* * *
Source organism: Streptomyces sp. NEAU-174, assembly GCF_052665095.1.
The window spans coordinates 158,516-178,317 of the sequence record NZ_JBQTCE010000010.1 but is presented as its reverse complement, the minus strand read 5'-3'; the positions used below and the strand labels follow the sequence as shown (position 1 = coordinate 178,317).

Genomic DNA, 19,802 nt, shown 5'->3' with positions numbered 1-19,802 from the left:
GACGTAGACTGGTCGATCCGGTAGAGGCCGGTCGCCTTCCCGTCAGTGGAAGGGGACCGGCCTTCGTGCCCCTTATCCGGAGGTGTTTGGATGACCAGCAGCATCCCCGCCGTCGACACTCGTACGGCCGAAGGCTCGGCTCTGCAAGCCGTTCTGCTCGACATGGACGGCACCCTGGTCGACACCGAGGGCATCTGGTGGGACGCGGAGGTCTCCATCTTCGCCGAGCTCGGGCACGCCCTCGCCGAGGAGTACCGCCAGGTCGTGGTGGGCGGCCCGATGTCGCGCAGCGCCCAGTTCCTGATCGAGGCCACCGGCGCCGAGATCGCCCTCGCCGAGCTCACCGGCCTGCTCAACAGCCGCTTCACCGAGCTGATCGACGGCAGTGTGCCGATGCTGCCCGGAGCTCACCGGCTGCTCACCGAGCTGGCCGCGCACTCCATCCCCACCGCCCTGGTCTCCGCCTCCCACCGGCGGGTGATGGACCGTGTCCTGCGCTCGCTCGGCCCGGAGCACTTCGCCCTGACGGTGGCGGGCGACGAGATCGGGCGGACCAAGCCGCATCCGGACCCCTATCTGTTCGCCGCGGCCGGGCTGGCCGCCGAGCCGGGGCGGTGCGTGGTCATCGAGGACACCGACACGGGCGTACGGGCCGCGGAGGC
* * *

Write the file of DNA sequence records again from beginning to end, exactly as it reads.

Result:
Source organism: Streptomyces sp. NEAU-174, assembly GCF_052665095.1.
The window spans coordinates 158,516-178,317 of the sequence record NZ_JBQTCE010000010.1 but is presented as its reverse complement, the minus strand read 5'-3'; the positions used below and the strand labels follow the sequence as shown (position 1 = coordinate 178,317).

Genomic DNA, 19,802 nt, shown 5'->3' with positions numbered 1-19,802 from the left:
GACGTAGACTGGTCGATCCGGTAGAGGCCGGTCGCCTTCCCGTCAGTGGAAGGGGACCGGCCTTCGTGCCCCTTATCCGGAGGTGTTTGGATGACCAGCAGCATCCCCGCCGTCGACACTCGTACGGCCGAAGGCTCGGCTCTGCAAGCCGTTCTGCTCGACATGGACGGCACCCTGGTCGACACCGAGGGCATCTGGTGGGACGCGGAGGTCTCCATCTTCGCCGAGCTCGGGCACGCCCTCGCCGAGGAGTACCGCCAGGTCGTGGTGGGCGGCCCGATGTCGCGCAGCGCCCAGTTCCTGATCGAGGCCACCGGCGCCGAGATCGCCCTCGCCGAGCTCACCGGCCTGCTCAACAGCCGCTTCACCGAGCTGATCGACGGCAGTGTGCCGATGCTGCCCGGAGCTCACCGGCTGCTCACCGAGCTGGCCGCGCACTCCATCCCCACCGCCCTGGTCTCCGCCTCCCACCGGCGGGTGATGGACCGTGTCCTGCGCTCGCTCGGCCCGGAGCACTTCGCCCTGACGGTGGCGGGCGACGAGATCGGGCGGACCAAGCCGCATCCGGACCCCTATCTGTTCGCCGCGGCCGGGCTGGCCGCCGAGCCGGGGCGGTGCGTGGTCATCGAGGACACCGACACGGGCGTACGGGCCGCGGAGGC